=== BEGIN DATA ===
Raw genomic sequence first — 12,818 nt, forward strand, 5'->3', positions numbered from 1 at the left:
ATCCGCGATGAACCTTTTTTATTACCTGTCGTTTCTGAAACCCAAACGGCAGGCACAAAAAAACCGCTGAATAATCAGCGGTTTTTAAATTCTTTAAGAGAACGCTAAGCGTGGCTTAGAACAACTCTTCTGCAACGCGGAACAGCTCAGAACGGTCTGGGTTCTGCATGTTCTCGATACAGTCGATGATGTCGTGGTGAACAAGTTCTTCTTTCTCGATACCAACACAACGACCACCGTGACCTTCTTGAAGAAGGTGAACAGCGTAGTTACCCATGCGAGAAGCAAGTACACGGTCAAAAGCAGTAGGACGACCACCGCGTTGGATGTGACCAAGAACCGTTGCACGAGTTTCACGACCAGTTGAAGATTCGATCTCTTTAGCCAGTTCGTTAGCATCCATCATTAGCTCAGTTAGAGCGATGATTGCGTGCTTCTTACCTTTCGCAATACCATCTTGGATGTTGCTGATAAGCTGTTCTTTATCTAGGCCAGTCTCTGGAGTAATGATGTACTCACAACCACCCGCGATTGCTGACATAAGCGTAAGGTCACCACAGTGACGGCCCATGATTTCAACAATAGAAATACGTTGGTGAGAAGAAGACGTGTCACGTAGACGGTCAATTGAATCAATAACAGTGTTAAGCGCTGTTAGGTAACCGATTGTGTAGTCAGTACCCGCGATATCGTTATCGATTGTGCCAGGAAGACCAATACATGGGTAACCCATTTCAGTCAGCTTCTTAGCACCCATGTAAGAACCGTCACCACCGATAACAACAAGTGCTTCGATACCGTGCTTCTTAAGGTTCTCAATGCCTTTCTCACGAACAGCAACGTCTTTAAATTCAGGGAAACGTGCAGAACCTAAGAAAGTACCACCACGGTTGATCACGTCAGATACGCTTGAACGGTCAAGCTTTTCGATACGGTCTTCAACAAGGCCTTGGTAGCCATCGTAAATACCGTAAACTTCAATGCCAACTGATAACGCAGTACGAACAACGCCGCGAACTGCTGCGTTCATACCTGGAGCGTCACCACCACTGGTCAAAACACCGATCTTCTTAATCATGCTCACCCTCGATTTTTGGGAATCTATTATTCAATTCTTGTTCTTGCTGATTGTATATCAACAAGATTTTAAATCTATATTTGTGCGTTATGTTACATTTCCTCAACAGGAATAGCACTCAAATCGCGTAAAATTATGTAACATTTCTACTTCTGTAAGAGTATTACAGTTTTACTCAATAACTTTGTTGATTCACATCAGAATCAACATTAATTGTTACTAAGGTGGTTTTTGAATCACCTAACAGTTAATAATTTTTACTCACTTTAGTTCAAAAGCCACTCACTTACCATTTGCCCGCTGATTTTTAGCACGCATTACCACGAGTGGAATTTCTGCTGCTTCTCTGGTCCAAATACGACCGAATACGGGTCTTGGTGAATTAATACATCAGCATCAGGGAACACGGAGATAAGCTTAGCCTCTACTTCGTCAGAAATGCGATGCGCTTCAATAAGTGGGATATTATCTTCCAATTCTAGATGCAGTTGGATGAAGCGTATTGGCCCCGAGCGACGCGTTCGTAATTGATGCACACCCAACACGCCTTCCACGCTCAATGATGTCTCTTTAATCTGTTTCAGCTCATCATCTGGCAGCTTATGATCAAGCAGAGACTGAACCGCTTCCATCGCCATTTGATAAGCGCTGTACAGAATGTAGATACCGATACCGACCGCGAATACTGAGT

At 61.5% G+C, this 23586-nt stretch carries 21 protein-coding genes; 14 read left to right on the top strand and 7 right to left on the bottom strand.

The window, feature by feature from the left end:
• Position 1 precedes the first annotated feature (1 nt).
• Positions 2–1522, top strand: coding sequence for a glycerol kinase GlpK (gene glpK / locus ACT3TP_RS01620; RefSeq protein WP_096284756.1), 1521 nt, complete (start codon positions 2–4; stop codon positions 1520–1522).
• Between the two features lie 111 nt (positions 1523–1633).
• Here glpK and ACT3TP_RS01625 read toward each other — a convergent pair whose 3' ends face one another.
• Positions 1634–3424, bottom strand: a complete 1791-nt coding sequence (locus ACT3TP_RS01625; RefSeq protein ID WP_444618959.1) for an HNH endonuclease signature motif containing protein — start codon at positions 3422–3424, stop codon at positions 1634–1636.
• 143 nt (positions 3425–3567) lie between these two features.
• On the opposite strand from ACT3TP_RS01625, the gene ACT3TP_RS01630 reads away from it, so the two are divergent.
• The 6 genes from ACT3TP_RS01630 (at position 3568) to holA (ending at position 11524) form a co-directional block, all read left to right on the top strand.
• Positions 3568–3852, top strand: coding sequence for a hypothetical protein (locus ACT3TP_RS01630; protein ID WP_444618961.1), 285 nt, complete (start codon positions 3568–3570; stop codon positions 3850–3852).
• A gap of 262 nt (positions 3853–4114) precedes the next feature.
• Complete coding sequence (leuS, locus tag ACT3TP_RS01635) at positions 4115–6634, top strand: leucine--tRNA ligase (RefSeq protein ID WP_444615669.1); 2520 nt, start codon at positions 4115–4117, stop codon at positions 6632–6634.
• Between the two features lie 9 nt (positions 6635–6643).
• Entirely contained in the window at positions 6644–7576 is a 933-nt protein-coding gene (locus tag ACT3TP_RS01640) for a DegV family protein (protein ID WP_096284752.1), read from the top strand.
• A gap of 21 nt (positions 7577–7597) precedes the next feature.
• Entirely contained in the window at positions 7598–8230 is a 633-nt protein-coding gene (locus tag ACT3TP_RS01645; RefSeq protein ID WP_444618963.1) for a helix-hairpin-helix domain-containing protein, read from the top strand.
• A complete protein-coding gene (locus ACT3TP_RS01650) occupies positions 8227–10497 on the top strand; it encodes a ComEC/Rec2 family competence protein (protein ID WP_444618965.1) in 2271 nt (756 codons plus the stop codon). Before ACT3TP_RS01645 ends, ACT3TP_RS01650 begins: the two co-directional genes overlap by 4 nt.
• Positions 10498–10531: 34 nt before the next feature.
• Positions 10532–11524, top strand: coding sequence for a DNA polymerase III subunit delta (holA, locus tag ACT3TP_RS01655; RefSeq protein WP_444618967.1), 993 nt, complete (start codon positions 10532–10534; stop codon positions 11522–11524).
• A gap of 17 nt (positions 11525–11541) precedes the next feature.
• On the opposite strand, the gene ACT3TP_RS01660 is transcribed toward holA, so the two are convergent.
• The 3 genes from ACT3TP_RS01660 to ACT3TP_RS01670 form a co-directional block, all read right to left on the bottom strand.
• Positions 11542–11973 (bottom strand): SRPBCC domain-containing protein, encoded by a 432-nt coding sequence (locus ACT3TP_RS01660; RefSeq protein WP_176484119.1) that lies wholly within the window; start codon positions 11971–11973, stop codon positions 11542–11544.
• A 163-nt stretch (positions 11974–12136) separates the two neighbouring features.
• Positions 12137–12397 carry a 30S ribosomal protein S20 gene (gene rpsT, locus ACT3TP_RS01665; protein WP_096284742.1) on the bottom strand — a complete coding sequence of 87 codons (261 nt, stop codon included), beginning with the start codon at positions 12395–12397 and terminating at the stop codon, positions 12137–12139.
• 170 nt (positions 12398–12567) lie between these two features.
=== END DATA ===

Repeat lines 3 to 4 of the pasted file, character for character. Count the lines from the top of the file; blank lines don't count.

At 61.5% G+C, this 23586-nt stretch carries 21 protein-coding genes; 14 read left to right on the top strand and 7 right to left on the bottom strand.

The window, feature by feature from the left end: